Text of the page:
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APOLLO AREA HISTORICAL SOCIETY
On August 18, 1970, a group of interested citizens met in the conference room of Laird Boarts’ insurance office to discuss and plan a procedure by which the log cabin at the south end of town could be bought and restored…
After much discussion about a name for a corporated group the name “The Apollo Area Historical Society” would cover any other project of this nature along with the cabin restoration.
Thus began and ended the first minutes of the newly formed Apollo Area Historical Society. The first officers were (pictured above) Mr. Farrell Bash, Mrs. Virginia Seevers, Mr. Laird Boarts, and Mr. Howard Fulton.
By the 10th anniversary, our mission was made very clear in our Statement of Purpose: “To bring together people interested in history and especially those people interested in the history of the Apollo Area; with the major purpose of discovering, collecting, and preserving materials of an historic value to the Apollo Area thus making accessible such materials at times and places for the development of historical interest.”Continue reading
The date was March 30, 1961, a few short days before Easter Sunday. Many folks were attending Maundy Thursday services. Most stores were closed for the evening.
The fire started in the rear of Sheplers Market which sat along Warren Avenue. We lived in an apartment above the store & stockroom. The occupants of the building were unaware of any danger. We did not hear sirens, fire trucks or any of the noise that goes along with fighting a fire.
Many folks refer to the fire as the “bank fire” when in reality, the bank was just the largest building involved in the disaster.
I was sitting in our living room watching TV, along with my sister and mother. My sister said it was an episode of “My Three Sons”. My younger brother was asleep in his crib. My brother Tom was at camp with friends.
As we watched our show, my mother said she smelled smoke. She asked us to go to the kitchen to see if our neighbor, Dorothy, who’d been over earlier, had left a cigarette burning. She had not. My mother decided to check for herself. Not finding anything in our apartment, she opened the door to see if the neighbor was burning something. That was when she realized our apartment building was on fire.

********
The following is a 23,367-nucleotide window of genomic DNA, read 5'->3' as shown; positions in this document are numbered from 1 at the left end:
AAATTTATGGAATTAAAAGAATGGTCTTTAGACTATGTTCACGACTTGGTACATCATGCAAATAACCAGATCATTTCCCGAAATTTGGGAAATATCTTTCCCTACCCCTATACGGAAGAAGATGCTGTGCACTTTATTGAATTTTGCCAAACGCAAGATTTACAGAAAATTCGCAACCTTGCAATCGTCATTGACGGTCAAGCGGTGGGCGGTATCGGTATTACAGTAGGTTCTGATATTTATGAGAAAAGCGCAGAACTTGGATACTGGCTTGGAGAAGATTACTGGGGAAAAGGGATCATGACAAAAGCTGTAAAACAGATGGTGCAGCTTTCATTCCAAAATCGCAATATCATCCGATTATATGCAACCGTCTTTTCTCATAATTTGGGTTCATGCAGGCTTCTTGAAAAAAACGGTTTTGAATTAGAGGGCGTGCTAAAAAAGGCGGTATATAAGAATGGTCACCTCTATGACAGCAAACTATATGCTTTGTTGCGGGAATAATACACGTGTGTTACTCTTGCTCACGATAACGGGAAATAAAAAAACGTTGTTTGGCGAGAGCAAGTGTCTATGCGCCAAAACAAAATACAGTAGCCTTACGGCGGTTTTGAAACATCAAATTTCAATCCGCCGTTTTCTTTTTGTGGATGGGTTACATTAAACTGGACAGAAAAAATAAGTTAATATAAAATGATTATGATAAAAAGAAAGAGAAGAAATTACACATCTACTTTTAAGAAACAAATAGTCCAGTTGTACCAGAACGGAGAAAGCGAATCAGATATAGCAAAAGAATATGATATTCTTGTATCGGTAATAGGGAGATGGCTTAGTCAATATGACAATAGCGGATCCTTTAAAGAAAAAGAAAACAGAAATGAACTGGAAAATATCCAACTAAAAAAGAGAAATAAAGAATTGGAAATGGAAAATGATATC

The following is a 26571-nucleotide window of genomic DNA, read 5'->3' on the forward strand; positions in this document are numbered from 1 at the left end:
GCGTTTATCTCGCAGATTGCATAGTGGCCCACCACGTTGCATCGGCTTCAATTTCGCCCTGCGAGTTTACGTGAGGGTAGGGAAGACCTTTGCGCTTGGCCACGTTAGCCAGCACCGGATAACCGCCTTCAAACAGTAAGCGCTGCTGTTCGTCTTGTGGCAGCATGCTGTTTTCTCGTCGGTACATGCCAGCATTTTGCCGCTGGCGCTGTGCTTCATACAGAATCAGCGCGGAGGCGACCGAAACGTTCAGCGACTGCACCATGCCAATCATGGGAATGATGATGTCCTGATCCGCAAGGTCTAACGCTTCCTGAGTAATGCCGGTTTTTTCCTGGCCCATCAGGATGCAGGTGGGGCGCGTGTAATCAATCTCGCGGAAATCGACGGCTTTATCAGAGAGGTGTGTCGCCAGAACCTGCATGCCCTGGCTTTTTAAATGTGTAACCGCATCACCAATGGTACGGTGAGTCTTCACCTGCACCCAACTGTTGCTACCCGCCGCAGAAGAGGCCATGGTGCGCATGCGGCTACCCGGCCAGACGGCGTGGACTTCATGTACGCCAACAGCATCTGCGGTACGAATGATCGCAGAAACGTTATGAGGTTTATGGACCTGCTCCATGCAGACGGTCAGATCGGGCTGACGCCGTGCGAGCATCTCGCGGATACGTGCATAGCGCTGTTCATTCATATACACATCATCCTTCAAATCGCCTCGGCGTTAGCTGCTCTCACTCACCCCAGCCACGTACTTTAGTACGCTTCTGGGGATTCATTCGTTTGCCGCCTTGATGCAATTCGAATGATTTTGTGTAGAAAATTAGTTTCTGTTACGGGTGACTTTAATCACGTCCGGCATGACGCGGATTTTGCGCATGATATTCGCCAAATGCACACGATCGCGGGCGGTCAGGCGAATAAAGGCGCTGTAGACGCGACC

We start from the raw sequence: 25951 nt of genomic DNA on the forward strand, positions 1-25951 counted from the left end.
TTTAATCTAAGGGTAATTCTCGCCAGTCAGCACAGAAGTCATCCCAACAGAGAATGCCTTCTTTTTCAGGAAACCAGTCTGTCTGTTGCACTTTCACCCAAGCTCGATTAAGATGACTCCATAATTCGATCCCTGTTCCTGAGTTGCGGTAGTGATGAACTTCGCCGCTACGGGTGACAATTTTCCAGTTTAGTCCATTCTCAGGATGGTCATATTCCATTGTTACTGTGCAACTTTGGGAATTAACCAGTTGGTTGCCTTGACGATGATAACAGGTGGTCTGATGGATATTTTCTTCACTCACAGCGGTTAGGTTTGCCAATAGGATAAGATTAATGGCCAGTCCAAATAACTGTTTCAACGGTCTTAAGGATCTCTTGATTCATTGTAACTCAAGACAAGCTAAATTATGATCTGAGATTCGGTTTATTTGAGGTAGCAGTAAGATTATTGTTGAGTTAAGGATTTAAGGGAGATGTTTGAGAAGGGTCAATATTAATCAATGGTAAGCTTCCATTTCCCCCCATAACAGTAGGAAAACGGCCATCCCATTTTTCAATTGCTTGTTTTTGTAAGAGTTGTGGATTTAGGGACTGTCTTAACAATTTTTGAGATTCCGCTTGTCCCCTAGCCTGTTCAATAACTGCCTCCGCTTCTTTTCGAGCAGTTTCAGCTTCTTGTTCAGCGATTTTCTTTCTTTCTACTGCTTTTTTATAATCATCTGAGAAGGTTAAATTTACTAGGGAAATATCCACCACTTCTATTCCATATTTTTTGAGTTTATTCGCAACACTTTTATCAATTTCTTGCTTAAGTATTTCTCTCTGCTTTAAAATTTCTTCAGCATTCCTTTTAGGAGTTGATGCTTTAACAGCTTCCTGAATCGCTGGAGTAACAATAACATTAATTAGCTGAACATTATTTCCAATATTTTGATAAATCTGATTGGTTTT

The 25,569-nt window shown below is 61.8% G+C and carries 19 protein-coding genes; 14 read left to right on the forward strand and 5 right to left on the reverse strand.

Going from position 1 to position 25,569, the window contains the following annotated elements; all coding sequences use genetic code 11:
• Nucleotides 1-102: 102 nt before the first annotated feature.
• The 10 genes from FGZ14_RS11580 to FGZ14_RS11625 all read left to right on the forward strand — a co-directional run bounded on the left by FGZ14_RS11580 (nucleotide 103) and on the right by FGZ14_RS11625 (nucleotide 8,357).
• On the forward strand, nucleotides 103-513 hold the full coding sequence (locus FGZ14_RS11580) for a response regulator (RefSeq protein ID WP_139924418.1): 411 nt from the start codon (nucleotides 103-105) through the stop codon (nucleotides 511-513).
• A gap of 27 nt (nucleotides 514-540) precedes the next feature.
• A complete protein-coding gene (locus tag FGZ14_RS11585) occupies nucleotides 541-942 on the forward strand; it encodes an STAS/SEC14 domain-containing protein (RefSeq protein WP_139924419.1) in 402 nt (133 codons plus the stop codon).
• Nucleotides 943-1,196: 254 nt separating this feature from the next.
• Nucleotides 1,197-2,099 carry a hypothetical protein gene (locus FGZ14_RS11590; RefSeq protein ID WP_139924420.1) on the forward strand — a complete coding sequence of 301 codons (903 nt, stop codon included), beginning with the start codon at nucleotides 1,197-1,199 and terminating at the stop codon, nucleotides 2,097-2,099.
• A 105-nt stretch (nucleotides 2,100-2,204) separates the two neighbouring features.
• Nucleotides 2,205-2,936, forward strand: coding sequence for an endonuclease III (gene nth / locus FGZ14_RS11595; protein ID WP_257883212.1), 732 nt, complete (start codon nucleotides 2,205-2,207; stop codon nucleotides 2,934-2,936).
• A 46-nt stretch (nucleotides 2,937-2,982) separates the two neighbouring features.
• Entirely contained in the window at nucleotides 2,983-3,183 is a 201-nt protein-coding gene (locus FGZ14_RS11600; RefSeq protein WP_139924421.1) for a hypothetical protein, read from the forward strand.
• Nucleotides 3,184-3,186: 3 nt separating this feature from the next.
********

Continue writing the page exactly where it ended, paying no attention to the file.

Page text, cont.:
She immediately pounded on Dorothy’s door to alert her to get her children to safety. She had 4 children, and like my mother, was raising them on her own. Dorothy was crying over losing her belongings and my mother, not being a patient person, yelled at her to forget all that & worry about their lives.
The building housed 4 apartments. Our two families occupied the 2 front apartments closest to the inside set of steps. The other 2 apartments were unoccupied and at the other end of the hall was the door leading to the outside set of wooden steps.
My sister, being the oldest of all the kids, helped Dorothy by taking one of her sons. The oldest daughter took her brother and Dorothy took her other daughter. My mother gathered up my brother and wrapped him in a bedspread. She told me to hold on to her and to not let go, no matter what.
She directed everyone to follow her and it was hard to see because the hallway was smoke filled. We proceeded to the inside steps, which led to the alley known as Hildebrande Way. There were flames coming up through the steps! My mother told everyone to turn around and make their way to the end of the hall to the door leading to the outside steps. Finally! We could see and breathe again.
I can remember seeing many folks standing below watching the fire. I was barefoot and none of us had coats on. A man picked me up because I had no shoes. My mother was never one to mince words, and did ask why nobody thought to come in and warn the families.
According to my mother, it was a mere 5 minutes after we got out that all interior floors collapsed into the ruins. We lost everything we owned, but we had our lives, thanks to my mother’s quick thinking and her level-headedness.
I remember walking out of our kitchen, seeing my mom’s purse hanging on the handle of the old refrigerator door. But she had told me not to let go of her, no matter what. So I did not grab it, even though I wondered to myself if I should.
I remember we had new Easter outfits that we never got to wear; and how our apartment was set up. I remember going across Warren Avenue to Harry’s Place, probably for penny candy. I remember the opening of the new Apollo Trust. They had little souvenirs as you walked in to tour the grand new building.
What I don’t remember is the tearing down of the remains of the fire. I don’t remember if the buildings had wear & tear on them and weren’t pretty. They were an integral part of my hometown, my childhood ‘stomping’ grounds, such as they could be for a 1st grader.
I am thankful for all the pictures of that half block and the pictures of the fire being fought. I did not get to see that part of it since we were hustled away from it and taken to my aunt and uncle’s house on McKinstry Hill. We had a great view of a huge orange ball of flame that would forever change lives.
This fire changed the landscape of the little town of Apollo. It started with the building of the new Apollo Trust that took up the half block that once housed a supermarket and various other shops. Our town was now on a new path. Years later it was decided to go with urban renewal grants and the Plaza was planned. The rest is history.